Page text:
But facing yet another job change, his fourth in 11 years, Stoffan was growing wary of pulling up stakes again.
Sitting in a restaurant along the Maryland seashore, eating fresh crabs with his family and tired of moving every few years, Stoffan began weighing the biggest move of his life. At 42 years old and with a young family, Stoffan wanted to pursue a law career.
“I said ‘we can’t do this anymore. There has to be a career that makes sense,’” Stoffan recalls. “One thing kind of led to another.”
A decade later, Stoffan has a sensible and successful practice in health and corporate law with the firm of Parmenter O’Toole in Muskegon. He also has a new role in the legal community – president of the Muskegon County Bar Association.
Stoffan, 53, hopes to use the position to break down stereotypes and promote a better understanding of the legal profession, as well as have the 220-member association build ties with colleagues in surrounding communities.
Business clients don’t worry about geographic boundaries, Stoffan said, and there’s no reason their lawyers should either. Lawyers, much like any other business people, need to respond to the growing regionalization and globalization of the business world and cooperate more with each other to better serve their clients.
“Business ignores county lines. It goes where the market is,” Stoffan said. “We’re recognizing our clients aren’t always in the market and it’s a good idea to link up.”
Stoffan began his one-year term as president of the Muskegon County Bar Association on June 1.
His path to the legal profession started in health-care administration.
A native of the Cleveland, Ohio area, Stoffan attended Michigan State University on a scholarship and earned a degree in English literature. One of his early jobs was public relations director and journal editor for the Michigan office of the American College of Emergency Physicians in Lansing. He later moved to Dayton, Ohio, to become director of communications for The Children’s Medical Center.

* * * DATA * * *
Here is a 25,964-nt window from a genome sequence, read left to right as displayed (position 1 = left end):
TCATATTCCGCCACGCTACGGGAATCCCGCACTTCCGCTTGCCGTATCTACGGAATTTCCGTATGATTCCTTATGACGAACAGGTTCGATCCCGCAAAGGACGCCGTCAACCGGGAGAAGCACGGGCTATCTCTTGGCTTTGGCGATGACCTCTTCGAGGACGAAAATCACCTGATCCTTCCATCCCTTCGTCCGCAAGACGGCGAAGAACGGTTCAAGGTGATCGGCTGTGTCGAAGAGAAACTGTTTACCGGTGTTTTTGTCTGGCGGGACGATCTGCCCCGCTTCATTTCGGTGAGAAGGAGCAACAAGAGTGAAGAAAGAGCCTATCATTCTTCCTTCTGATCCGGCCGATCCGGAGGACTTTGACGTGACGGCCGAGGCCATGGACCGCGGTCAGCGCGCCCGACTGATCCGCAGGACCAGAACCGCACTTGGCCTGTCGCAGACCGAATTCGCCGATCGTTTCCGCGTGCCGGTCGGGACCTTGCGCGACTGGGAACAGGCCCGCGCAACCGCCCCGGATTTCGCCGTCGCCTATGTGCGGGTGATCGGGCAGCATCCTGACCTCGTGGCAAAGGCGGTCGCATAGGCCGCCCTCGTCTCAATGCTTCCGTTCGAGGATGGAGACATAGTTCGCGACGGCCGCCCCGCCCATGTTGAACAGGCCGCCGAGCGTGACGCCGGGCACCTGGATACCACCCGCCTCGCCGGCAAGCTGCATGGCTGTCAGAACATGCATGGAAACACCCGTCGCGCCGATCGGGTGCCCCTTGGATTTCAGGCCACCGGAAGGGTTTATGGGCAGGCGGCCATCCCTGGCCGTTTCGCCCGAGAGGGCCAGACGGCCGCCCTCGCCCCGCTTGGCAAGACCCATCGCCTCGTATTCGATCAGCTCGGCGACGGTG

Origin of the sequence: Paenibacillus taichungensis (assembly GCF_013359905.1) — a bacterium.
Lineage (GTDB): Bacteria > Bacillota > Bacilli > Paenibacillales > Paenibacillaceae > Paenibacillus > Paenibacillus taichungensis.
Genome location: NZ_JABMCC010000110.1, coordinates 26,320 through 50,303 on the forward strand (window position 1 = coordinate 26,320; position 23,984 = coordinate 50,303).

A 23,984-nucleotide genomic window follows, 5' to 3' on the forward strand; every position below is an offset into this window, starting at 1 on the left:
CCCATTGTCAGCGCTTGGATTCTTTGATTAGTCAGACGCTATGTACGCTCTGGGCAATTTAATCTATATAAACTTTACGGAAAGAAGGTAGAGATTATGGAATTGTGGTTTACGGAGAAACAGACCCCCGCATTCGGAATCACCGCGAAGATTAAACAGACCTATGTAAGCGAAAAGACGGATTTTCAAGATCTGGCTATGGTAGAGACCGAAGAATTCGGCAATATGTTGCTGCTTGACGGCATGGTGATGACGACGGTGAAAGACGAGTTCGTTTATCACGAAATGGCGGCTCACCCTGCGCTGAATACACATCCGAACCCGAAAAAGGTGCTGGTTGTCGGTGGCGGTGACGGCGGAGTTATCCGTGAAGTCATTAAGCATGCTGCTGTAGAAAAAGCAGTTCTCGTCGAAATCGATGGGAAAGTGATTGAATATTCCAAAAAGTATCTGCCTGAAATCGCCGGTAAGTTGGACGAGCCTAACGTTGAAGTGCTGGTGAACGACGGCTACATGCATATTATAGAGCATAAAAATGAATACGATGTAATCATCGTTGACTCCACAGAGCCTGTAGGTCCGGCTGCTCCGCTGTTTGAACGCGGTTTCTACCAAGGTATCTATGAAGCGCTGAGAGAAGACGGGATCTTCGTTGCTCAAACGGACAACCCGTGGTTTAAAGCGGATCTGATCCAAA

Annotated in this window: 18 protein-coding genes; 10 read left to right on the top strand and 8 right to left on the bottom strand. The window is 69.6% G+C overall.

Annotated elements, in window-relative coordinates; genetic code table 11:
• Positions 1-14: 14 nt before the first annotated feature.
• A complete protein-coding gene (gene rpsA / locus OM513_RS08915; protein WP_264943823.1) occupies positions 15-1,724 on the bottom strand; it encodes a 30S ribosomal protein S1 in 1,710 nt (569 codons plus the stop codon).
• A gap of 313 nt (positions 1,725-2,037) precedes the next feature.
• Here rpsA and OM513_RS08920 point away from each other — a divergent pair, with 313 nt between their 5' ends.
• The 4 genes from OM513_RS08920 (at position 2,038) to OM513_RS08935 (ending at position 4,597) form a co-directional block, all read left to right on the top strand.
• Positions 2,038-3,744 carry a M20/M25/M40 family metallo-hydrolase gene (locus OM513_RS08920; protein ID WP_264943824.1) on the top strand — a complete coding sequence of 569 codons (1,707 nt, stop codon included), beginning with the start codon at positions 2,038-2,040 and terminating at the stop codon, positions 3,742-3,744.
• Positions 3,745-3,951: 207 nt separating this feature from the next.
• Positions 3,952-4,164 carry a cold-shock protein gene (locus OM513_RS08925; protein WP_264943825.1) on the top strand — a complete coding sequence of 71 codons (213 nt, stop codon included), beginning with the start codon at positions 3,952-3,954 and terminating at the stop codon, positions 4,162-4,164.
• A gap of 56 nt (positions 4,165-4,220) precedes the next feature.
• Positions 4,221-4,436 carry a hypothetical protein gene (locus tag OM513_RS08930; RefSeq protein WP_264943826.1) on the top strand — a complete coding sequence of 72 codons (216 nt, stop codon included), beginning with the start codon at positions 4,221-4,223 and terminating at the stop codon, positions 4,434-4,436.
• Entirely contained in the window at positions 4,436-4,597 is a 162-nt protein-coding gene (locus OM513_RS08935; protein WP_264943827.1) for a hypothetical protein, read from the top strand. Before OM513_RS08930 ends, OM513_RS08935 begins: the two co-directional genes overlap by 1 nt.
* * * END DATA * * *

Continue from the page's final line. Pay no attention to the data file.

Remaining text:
Stoffan returned to Michigan in 1983 when he accepted a position as community relations director at Sisters of Mercy Health Corp. in suburban Detroit. A year later he was promoted to vice president of advancement, developing and maintaining the health system’s marketing, public relations and fund-development programs. Along the way, he earned an MBA in 1986 from Eastern Michigan University.
He left Sisters of Mercy in 1987 for Baltimore, Maryland, where he became director of marketing for the Greater Baltimore Medical Center. That was followed in 1988 by a one-year stint as director of marketing and advertising for Record Newspapers in Havre de Grance, Maryland, and then three years as vice president at The Barton-Gillet Co., a consulting firm in Baltimore.
At Barton-Gillet, Stoffan helped to form and run a subsidiary, InforMed Physician Services, which collected and analyzed data and offered feedback to physicians.